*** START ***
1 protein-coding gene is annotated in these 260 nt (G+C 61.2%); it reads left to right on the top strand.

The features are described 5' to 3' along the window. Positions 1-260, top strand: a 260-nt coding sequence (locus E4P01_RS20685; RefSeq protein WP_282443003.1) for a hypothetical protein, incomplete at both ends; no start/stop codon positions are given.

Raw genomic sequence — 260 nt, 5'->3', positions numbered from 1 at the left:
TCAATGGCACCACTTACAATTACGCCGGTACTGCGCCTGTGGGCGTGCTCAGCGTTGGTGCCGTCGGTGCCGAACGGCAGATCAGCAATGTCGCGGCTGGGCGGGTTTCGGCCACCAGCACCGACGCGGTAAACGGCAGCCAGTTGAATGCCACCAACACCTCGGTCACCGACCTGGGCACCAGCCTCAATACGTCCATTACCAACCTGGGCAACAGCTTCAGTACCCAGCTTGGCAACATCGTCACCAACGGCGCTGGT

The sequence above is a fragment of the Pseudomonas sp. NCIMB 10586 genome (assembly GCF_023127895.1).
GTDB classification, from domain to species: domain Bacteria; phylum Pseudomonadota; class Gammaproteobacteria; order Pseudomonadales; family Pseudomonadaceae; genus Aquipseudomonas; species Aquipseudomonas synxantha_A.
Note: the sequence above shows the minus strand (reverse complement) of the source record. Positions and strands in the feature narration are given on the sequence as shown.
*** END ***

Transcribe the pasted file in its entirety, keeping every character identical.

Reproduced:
1 protein-coding gene is annotated in these 260 nt (G+C 61.2%); it reads left to right on the top strand.

The features are described 5' to 3' along the window. Positions 1-260, top strand: a 260-nt coding sequence (locus E4P01_RS20685; RefSeq protein WP_282443003.1) for a hypothetical protein, incomplete at both ends; no start/stop codon positions are given.

Raw genomic sequence — 260 nt, 5'->3', positions numbered from 1 at the left:
TCAATGGCACCACTTACAATTACGCCGGTACTGCGCCTGTGGGCGTGCTCAGCGTTGGTGCCGTCGGTGCCGAACGGCAGATCAGCAATGTCGCGGCTGGGCGGGTTTCGGCCACCAGCACCGACGCGGTAAACGGCAGCCAGTTGAATGCCACCAACACCTCGGTCACCGACCTGGGCACCAGCCTCAATACGTCCATTACCAACCTGGGCAACAGCTTCAGTACCCAGCTTGGCAACATCGTCACCAACGGCGCTGGT

The sequence above is a fragment of the Pseudomonas sp. NCIMB 10586 genome (assembly GCF_023127895.1).
GTDB classification, from domain to species: domain Bacteria; phylum Pseudomonadota; class Gammaproteobacteria; order Pseudomonadales; family Pseudomonadaceae; genus Aquipseudomonas; species Aquipseudomonas synxantha_A.
Note: the sequence above shows the minus strand (reverse complement) of the source record. Positions and strands in the feature narration are given on the sequence as shown.